I thank the Minister for her very clear explanation. This seems a sensible streamlining of the legislation in accordance with the modernisation of clinical practice. It is welcome, because there are stories of drivers having to wait for excessively long periods for GPs to give their signature and hence their permission. That delay is undoubtedly largely because of the grave and worsening shortage of GPs in Britain. It is therefore really important that we use them in the most effective way.
I was pleased to see that the widespread response to the public consultation was overwhelmingly positive, and that the Secondary Legislation Scrutiny Committee agreed that the appropriate processes had been followed. However, I have two short questions for the Minister. First, what checks are there to ensure there are no abuses of this system? What will be done to review it? Whenever you introduce a new system, you need to look at it in the light of experience in case there is a weakness. Some respondents were concerned not just about abuse of the system but about the level of qualification of some of those healthcare professionals. That might be totally unjustified, but it is important that the review takes place.
Secondly, the DLVA is UK-wide, but healthcare is devolved. There are different approaches to the use of certain healthcare professionals across the nations of Britain. There are some areas where GPs are relied on more than in others, and the breadth of healthcare professionals used is greater in some nations. What consultation was there with the devolved Administrations about this to ensure that the legislation matches their approach to the use of a broader spectrum of healthcare professionals in the system?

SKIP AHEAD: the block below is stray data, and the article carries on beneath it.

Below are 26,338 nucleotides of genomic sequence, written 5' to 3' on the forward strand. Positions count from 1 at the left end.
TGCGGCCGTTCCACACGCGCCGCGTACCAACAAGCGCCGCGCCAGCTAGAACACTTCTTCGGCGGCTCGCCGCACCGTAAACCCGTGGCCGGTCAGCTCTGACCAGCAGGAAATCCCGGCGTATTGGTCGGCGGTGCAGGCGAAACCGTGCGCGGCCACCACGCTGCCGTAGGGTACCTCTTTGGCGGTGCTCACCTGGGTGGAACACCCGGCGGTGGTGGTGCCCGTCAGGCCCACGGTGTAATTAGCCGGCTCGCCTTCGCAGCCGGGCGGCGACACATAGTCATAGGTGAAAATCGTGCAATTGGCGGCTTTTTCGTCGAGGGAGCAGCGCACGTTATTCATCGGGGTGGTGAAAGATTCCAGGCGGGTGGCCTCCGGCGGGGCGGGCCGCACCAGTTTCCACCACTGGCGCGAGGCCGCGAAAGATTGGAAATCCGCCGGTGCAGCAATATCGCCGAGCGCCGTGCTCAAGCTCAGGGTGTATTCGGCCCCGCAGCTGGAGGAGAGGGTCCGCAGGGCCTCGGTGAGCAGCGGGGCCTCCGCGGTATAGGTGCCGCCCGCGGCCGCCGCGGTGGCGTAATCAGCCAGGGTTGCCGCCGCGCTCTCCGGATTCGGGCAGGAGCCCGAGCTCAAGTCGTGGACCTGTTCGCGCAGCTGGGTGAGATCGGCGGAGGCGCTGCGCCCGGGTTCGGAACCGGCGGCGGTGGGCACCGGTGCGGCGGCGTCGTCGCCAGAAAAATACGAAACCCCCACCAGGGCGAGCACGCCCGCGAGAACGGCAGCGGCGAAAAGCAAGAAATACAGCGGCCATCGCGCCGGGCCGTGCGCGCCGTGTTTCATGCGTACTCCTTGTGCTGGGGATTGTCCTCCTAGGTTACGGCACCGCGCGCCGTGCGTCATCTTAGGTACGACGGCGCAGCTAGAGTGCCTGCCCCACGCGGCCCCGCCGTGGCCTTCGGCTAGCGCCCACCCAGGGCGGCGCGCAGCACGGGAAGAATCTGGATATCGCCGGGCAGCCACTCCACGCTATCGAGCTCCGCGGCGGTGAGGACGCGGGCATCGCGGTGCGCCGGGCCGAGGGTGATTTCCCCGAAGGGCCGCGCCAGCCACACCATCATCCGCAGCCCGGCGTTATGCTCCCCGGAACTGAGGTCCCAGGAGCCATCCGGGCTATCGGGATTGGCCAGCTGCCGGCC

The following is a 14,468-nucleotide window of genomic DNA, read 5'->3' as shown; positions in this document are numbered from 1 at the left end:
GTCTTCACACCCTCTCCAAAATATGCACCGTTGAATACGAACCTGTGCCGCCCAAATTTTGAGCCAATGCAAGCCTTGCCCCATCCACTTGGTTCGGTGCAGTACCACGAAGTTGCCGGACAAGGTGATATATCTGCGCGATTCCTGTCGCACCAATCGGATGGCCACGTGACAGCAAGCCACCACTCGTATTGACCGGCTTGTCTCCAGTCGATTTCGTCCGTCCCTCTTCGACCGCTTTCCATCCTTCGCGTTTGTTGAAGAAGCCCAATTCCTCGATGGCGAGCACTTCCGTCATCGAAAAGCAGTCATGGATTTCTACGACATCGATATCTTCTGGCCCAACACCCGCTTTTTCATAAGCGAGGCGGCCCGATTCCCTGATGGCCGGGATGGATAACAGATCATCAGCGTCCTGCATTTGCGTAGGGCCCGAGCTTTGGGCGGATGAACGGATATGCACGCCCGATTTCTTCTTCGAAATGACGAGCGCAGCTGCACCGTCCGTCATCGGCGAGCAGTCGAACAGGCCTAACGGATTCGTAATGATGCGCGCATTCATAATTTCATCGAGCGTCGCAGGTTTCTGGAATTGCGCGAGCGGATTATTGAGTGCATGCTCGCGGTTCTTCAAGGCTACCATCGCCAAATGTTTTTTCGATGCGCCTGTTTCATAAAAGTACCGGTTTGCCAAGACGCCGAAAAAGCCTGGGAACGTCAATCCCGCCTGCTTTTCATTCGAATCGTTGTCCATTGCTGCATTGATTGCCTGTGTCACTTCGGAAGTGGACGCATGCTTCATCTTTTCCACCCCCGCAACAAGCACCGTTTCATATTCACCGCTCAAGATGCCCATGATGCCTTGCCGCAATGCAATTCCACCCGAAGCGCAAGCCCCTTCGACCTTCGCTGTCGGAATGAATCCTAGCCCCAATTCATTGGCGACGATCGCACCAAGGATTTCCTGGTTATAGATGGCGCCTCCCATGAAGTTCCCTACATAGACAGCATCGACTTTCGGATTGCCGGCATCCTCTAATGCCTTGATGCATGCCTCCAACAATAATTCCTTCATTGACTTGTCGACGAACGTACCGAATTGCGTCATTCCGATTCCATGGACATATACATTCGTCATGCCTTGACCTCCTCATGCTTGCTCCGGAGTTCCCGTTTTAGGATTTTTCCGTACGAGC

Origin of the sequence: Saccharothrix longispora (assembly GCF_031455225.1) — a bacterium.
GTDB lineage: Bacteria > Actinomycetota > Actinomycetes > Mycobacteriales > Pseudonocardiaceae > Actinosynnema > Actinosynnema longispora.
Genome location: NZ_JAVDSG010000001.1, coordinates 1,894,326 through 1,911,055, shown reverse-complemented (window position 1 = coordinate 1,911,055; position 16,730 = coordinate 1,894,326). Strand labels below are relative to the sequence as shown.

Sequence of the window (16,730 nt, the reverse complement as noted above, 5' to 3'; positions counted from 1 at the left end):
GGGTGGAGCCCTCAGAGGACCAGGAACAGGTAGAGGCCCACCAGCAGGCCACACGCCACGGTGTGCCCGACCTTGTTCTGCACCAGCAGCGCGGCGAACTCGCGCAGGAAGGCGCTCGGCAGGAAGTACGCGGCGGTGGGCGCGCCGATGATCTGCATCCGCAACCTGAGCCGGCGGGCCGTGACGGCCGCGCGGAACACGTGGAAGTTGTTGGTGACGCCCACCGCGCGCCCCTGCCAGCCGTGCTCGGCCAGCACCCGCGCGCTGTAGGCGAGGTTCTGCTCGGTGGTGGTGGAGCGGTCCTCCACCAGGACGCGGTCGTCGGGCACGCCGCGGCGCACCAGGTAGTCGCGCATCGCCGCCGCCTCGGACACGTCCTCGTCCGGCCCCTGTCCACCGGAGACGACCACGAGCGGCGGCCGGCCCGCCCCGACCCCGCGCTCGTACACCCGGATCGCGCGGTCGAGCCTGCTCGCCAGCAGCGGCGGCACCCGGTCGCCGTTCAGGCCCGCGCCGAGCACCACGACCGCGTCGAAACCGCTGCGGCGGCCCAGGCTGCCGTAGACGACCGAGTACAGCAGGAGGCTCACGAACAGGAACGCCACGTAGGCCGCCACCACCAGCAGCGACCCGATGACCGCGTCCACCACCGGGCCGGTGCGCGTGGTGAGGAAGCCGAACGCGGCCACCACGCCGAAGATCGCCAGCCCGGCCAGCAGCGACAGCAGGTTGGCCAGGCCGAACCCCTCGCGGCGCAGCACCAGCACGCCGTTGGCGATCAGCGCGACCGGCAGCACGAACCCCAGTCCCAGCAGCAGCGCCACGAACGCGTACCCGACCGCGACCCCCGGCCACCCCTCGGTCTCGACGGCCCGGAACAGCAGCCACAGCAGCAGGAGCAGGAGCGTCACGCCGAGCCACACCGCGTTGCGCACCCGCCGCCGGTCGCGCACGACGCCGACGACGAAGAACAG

My Lords, we will not oppose this instrument, which will allow a wide range of medical professionals to provide fitness to drive information to the DVLA. However, I hope the Minister can clarify five small points.
First, can the Minister explain why, according to the de minimis assessment, the net cost to business per year is £600,000? Secondly, has the department engaged with health workers’ representatives on this issue? Thirdly, the Explanatory Document notes that concerns have been raised that those other medical professionals might lack the required skills and knowledge. What monitoring will take place to ensure that this is not the case? Fourthly, the Explanatory Document refers to “professional indemnity”, which I could not fully understand. Could the Minister outline what the position will be when the instrument is approved?
Finally, the explanatory document, which is a significant step forward from what we have seen recently, tells me to contact one of the department’s civil servants, but sadly does not provide a telephone number. I know the Minister may find this trivial, but in the past— I have been doing these wretched EDs for decades—I have found that when you have a small point, it is most useful to pick up the phone to someone who is familiar with the document, and probably there will not even be five questions as a result.